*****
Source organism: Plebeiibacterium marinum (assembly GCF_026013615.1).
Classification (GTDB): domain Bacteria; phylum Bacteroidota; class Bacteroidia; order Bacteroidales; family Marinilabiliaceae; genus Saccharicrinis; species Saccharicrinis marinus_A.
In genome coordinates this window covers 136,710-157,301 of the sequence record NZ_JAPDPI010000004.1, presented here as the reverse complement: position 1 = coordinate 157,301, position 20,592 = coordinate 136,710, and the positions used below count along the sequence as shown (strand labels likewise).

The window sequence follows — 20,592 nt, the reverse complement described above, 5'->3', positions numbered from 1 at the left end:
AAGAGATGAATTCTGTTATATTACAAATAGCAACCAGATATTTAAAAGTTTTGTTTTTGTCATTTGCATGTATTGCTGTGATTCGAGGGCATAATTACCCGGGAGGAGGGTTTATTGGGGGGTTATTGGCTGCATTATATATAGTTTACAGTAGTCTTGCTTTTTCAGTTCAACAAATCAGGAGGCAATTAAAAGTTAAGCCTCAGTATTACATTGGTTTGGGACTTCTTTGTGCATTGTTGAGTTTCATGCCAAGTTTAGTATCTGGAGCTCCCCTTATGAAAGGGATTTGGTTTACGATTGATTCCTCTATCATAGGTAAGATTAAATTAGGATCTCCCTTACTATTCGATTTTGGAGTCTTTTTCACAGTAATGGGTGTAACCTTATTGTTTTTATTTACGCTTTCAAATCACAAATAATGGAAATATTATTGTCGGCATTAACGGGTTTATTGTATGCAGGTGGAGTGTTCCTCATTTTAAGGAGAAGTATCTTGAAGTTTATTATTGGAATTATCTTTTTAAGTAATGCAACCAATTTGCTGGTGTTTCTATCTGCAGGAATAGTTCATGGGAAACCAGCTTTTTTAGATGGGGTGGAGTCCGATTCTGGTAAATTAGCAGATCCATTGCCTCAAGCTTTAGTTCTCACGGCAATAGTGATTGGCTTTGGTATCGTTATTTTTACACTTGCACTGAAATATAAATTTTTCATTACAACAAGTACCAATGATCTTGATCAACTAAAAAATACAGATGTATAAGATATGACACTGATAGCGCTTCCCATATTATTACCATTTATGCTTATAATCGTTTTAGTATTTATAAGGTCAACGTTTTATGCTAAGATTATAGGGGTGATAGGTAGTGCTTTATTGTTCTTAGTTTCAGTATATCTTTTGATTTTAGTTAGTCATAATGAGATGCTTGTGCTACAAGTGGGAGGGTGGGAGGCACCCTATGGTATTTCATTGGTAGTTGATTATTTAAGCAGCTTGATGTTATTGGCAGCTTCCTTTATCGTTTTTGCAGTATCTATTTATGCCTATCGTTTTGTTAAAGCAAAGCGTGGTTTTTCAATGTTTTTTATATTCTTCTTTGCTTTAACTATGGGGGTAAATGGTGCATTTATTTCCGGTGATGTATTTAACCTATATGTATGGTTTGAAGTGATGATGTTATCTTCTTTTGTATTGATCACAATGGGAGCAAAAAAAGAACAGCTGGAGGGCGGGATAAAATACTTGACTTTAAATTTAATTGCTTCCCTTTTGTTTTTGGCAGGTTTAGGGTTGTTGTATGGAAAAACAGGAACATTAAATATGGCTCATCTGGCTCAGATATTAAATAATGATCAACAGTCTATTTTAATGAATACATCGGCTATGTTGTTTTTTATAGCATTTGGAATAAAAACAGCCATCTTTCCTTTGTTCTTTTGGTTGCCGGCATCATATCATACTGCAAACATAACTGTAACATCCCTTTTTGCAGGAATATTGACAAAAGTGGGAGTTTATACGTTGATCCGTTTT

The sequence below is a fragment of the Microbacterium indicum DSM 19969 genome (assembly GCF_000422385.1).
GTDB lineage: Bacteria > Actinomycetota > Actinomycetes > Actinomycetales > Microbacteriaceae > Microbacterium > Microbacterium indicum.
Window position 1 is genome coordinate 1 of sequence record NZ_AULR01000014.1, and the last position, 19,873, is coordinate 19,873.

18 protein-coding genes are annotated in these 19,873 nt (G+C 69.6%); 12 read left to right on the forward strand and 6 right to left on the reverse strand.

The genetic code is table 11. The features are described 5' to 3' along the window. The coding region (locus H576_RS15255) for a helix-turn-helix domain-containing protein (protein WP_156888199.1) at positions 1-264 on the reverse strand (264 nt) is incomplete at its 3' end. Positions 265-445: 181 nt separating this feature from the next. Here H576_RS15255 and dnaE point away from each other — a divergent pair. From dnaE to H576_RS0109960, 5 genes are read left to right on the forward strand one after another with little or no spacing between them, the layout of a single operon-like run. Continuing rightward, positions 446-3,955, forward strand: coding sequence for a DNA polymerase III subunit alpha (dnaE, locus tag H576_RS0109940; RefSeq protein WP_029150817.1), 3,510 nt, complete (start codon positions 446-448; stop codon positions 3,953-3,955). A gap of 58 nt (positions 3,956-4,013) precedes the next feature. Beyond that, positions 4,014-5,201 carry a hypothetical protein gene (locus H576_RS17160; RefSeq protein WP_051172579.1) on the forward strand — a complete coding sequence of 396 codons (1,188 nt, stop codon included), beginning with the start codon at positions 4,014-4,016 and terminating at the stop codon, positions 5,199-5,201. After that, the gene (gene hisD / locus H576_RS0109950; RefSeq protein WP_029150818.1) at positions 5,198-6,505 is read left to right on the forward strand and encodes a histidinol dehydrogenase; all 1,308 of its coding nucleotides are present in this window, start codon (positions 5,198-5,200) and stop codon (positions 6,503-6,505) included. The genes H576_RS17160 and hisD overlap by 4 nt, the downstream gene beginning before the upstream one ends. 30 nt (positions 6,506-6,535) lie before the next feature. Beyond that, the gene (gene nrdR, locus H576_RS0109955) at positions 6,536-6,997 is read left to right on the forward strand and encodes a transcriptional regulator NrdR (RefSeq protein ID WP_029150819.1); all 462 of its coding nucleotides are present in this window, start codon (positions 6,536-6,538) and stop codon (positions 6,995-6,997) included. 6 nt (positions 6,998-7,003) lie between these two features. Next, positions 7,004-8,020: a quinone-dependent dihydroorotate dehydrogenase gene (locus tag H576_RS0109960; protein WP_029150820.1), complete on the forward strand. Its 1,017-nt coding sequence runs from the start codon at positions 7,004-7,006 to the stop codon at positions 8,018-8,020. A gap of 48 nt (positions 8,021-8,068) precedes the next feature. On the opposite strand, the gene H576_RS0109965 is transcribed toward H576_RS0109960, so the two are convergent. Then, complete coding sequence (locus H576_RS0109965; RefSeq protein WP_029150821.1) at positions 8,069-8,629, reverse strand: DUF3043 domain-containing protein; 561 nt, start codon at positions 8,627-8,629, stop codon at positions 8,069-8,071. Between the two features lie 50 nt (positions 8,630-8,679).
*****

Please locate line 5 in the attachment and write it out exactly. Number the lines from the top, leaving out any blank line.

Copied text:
AAGAGATGAATTCTGTTATATTACAAATAGCAACCAGATATTTAAAAGTTTTGTTTTTGTCATTTGCATGTATTGCTGTGATTCGAGGGCATAATTACCCGGGAGGAGGGTTTATTGGGGGGTTATTGGCTGCATTATATATAGTTTACAGTAGTCTTGCTTTTTCAGTTCAACAAATCAGGAGGCAATTAAAAGTTAAGCCTCAGTATTACATTGGTTTGGGACTTCTTTGTGCATTGTTGAGTTTCATGCCAAGTTTAGTATCTGGAGCTCCCCTTATGAAAGGGATTTGGTTTACGATTGATTCCTCTATCATAGGTAAGATTAAATTAGGATCTCCCTTACTATTCGATTTTGGAGTCTTTTTCACAGTAATGGGTGTAACCTTATTGTTTTTATTTACGCTTTCAAATCACAAATAATGGAAATATTATTGTCGGCATTAACGGGTTTATTGTATGCAGGTGGAGTGTTCCTCATTTTAAGGAGAAGTATCTTGAAGTTTATTATTGGAATTATCTTTTTAAGTAATGCAACCAATTTGCTGGTGTTTCTATCTGCAGGAATAGTTCATGGGAAACCAGCTTTTTTAGATGGGGTGGAGTCCGATTCTGGTAAATTAGCAGATCCATTGCCTCAAGCTTTAGTTCTCACGGCAATAGTGATTGGCTTTGGTATCGTTATTTTTACACTTGCACTGAAATATAAATTTTTCATTACAACAAGTACCAATGATCTTGATCAACTAAAAAATACAGATGTATAAGATATGACACTGATAGCGCTTCCCATATTATTACCATTTATGCTTATAATCGTTTTAGTATTTATAAGGTCAACGTTTTATGCTAAGATTATAGGGGTGATAGGTAGTGCTTTATTGTTCTTAGTTTCAGTATATCTTTTGATTTTAGTTAGTCATAATGAGATGCTTGTGCTACAAGTGGGAGGGTGGGAGGCACCCTATGGTATTTCATTGGTAGTTGATTATTTAAGCAGCTTGATGTTATTGGCAGCTTCCTTTATCGTTTTTGCAGTATCTATTTATGCCTATCGTTTTGTTAAAGCAAAGCGTGGTTTTTCAATGTTTTTTATATTCTTCTTTGCTTTAACTATGGGGGTAAATGGTGCATTTATTTCCGGTGATGTATTTAACCTATATGTATGGTTTGAAGTGATGATGTTATCTTCTTTTGTATTGATCACAATGGGAGCAAAAAAAGAACAGCTGGAGGGCGGGATAAAATACTTGACTTTAAATTTAATTGCTTCCCTTTTGTTTTTGGCAGGTTTAGGGTTGTTGTATGGAAAAACAGGAACATTAAATATGGCTCATCTGGCTCAGATATTAAATAATGATCAACAGTCTATTTTAATGAATACATCGGCTATGTTGTTTTTTATAGCATTTGGAATAAAAACAGCCATCTTTCCTTTGTTCTTTTGGTTGCCGGCATCATATCATACTGCAAACATAACTGTAACATCCCTTTTTGCAGGAATATTGACAAAAGTGGGAGTTTATACGTTGATCCGTTTT